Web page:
As the financial world reels from Greg Smith’s public condemnation of Goldman Sachs’ allegedly declining ethical practices, both Forbes and The Wrap claim that the resignation letter—delivered in the form of a New York Times op-ed—came straight out of an episode of “Mad Men.” For the uninitiated (and those in need of a refresher after the show’s 17-month hiatus), the penultimate episode of season four featured Don Draper writing a similarly public, full-page ad (also in the New York Times) to explain why his ad agency would no longer work with tobacco companies.
But how do Smith’s “Why I Am Leaving Goldman Sachs” and Draper’s “Why I’m Quitting Tobacco” really compare?
Look at both openings. Draper began:
Recently my advertising agency ended a long relationship with Lucky Strike cigarettes, and I’m relieved.
For over 25 years we devoted ourselves to peddling a product for which good work is irrelevant, because people can’t stop themselves from buying it. A product that never improves, that causes illness, and makes people unhappy. But there was money in it. A lot of money. In fact, our entire business depended on it. We knew it wasn’t good for us, but we couldn’t stop.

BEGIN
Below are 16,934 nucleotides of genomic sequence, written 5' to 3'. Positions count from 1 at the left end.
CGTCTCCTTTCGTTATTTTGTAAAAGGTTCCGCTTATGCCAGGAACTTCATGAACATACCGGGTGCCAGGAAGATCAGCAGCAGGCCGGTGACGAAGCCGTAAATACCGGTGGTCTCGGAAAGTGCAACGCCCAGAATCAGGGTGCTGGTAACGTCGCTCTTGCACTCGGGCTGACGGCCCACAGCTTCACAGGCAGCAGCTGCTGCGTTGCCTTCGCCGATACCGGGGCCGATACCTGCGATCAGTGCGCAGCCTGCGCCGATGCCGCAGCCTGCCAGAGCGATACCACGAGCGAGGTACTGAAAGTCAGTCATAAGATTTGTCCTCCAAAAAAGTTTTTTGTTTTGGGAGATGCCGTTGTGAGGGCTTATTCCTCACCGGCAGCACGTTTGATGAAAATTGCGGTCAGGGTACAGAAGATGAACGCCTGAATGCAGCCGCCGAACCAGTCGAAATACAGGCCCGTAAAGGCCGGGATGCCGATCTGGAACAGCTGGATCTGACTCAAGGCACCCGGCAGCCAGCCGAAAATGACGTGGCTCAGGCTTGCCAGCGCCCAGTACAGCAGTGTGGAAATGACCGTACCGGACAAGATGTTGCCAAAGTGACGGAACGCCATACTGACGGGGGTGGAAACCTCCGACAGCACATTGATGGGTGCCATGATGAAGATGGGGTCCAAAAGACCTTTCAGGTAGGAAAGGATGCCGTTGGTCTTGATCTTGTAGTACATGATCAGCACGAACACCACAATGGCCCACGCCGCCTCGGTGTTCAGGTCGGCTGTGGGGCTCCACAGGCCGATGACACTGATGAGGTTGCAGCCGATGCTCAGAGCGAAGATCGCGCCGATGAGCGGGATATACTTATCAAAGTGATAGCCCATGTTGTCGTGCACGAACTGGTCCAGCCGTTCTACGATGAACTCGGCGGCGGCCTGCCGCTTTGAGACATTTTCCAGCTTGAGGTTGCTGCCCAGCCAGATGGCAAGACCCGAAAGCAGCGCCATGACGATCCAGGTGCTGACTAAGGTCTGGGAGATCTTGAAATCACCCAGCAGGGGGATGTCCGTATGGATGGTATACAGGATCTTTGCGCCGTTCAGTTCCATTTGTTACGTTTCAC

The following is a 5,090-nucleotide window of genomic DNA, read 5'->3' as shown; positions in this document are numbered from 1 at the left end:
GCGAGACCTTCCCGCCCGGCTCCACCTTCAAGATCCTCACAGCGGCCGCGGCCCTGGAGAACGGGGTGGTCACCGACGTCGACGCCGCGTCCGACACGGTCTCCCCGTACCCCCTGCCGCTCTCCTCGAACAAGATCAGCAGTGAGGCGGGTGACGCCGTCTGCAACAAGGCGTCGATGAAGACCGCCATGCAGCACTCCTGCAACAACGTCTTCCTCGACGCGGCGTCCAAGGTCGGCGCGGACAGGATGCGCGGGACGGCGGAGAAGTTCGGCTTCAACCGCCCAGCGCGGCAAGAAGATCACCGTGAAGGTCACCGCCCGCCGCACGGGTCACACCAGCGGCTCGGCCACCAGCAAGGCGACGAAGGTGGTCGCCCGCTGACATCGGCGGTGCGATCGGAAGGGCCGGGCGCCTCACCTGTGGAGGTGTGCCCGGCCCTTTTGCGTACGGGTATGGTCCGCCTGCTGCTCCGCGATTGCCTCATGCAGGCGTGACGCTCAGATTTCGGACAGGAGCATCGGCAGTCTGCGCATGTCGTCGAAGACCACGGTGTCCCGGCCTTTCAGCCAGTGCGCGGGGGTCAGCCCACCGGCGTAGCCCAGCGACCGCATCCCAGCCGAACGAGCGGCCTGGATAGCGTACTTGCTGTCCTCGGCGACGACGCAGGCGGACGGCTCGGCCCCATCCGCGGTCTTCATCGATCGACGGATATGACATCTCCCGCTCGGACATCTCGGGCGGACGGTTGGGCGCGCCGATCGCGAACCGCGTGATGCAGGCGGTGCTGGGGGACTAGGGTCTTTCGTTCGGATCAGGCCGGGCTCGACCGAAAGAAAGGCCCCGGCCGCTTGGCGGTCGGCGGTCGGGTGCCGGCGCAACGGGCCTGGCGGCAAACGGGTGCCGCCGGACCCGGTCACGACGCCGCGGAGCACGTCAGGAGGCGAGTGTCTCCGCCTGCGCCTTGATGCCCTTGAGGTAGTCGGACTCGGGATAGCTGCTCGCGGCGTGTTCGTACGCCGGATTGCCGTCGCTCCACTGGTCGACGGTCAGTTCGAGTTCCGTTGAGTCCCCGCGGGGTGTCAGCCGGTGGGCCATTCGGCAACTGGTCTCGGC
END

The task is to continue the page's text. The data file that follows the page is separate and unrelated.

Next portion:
Today is my last day at Goldman Sachs. After almost 12 years at the firm — first as a summer intern while at Stanford, then in New York for 10 years, and now in London — I believe I have worked here long enough to understand the trajectory of its culture, its people and its identity. And I can honestly say that the environment now is as toxic and destructive as I have ever seen it.
And both deal with the subjects of toxicity (literal and metaphorical) and the betrayal of clients. Smith says:
To put the problem in the simplest terms, the interests of the client continue to be sidelined in the way the firm operates and thinks about making money.
…here was my chance to be someone who can sleep at night because I know what I’m selling doesn’t kill my customers.
While there are certainly some similarities, “Why I’m Leaving Goldman Sachs” hardly reads as a promo for next week’s “Mad Men” premiere.
The major difference is that In “Mad Men,” Lucky Strikes was the one to end its relationship with Sterling Cooper Draper Pryce. And the agency tried (and failed) to land another tobacco account. Draper’s letter isn’t so much a resignation as the calculated slight of a spurned lover.
In Smith’s op-ed, he is clearly doing the dumping.
Here’s “Why I’m quitting Tobacco”:
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